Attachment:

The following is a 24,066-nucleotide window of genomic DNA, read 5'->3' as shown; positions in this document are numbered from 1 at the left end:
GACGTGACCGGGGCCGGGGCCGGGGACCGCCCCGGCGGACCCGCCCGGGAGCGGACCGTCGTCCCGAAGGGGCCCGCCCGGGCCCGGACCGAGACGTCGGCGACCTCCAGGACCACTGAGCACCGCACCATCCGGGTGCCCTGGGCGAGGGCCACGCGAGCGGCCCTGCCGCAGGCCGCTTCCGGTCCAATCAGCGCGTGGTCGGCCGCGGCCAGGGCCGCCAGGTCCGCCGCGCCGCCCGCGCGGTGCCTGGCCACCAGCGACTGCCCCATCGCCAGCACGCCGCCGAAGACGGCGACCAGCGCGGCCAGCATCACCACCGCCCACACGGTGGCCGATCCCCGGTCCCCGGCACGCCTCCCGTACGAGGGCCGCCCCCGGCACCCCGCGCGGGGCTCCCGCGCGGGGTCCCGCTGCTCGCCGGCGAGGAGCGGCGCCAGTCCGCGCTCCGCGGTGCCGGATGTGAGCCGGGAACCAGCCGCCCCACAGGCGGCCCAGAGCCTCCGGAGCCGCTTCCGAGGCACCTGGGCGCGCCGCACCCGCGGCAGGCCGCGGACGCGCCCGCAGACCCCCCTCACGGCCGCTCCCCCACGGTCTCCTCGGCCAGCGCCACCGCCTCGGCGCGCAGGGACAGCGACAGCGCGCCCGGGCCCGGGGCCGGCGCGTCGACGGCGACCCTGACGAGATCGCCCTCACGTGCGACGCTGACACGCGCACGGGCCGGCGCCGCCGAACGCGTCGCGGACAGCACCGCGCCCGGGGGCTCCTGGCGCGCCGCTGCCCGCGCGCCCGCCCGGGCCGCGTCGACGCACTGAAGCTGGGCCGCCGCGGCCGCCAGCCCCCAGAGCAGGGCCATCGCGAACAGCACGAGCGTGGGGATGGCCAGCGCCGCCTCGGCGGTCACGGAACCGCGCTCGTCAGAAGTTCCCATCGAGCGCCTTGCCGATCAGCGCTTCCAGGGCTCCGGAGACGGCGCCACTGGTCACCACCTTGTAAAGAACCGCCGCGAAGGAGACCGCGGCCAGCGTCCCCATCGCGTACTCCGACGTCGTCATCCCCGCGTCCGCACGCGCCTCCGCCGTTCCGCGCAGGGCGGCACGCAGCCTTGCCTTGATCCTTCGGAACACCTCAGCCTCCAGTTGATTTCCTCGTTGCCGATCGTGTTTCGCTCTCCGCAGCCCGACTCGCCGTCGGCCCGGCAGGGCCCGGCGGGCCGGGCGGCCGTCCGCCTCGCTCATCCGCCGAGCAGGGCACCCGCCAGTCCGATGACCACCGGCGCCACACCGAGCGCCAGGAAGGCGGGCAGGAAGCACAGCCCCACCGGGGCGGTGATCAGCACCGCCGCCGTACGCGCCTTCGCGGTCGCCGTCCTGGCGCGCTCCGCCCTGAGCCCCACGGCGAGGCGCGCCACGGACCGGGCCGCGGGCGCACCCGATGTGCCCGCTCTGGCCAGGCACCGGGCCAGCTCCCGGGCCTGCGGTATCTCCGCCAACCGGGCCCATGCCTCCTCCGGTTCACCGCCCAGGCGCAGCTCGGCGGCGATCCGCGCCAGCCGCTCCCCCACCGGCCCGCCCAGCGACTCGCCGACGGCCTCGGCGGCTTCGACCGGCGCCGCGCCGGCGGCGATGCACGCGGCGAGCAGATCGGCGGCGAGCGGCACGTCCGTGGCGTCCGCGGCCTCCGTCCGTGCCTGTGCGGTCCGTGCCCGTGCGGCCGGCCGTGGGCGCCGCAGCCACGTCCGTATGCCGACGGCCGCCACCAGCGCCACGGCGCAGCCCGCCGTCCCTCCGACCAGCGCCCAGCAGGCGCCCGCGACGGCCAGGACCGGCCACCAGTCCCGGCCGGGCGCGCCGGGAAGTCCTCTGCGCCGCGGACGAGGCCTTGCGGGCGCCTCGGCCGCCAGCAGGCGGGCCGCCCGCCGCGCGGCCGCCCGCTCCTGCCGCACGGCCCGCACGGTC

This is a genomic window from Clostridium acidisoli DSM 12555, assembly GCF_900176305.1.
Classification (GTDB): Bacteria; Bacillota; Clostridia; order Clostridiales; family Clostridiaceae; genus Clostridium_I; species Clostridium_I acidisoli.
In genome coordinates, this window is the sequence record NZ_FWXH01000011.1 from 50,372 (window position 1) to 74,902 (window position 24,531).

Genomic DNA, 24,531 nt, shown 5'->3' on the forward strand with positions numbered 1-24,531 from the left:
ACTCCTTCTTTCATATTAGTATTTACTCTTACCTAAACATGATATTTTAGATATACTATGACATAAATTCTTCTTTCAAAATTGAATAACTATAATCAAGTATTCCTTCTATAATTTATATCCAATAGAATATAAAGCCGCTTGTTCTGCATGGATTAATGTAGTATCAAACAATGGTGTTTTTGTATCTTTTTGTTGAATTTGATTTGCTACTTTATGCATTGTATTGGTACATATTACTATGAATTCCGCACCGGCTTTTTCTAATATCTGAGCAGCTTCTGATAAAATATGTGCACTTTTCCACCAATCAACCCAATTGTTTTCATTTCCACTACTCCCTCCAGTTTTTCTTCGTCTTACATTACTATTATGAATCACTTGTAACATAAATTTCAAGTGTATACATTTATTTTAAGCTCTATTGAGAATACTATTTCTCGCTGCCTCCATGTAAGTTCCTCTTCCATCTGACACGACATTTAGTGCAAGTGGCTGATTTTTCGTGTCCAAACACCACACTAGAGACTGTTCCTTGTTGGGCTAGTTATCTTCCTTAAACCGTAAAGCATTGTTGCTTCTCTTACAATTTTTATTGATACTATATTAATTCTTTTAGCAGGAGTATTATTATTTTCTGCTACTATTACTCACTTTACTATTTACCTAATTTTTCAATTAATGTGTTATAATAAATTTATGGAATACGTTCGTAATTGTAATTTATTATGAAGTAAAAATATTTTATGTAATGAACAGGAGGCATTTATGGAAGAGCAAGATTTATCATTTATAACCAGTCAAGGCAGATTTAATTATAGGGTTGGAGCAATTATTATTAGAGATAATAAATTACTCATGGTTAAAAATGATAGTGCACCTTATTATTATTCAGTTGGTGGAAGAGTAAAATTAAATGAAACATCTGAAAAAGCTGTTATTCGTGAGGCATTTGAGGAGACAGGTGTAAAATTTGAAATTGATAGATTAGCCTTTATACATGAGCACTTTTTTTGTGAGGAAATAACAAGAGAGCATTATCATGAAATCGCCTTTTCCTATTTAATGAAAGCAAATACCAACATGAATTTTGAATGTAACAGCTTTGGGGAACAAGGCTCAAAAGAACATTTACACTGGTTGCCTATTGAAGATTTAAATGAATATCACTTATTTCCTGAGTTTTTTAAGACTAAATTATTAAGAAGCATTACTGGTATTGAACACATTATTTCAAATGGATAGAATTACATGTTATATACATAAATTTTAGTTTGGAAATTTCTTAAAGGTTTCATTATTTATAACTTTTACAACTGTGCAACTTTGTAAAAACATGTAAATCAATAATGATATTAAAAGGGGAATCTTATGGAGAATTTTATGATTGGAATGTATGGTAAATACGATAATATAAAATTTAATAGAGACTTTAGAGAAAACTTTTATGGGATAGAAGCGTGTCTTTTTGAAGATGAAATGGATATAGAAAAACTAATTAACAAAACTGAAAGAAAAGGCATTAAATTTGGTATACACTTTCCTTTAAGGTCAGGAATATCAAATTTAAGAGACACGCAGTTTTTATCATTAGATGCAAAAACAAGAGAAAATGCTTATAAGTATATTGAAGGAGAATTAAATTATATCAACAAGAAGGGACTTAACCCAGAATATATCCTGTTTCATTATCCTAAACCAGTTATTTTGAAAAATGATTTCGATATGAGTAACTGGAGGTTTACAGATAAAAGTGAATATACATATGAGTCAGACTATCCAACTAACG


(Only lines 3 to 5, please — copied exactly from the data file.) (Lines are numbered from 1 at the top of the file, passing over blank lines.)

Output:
This is a genomic window from Clostridium acidisoli DSM 12555, assembly GCF_900176305.1.
Classification (GTDB): Bacteria; Bacillota; Clostridia; order Clostridiales; family Clostridiaceae; genus Clostridium_I; species Clostridium_I acidisoli.
In genome coordinates, this window is the sequence record NZ_FWXH01000011.1 from 50,372 (window position 1) to 74,902 (window position 24,531).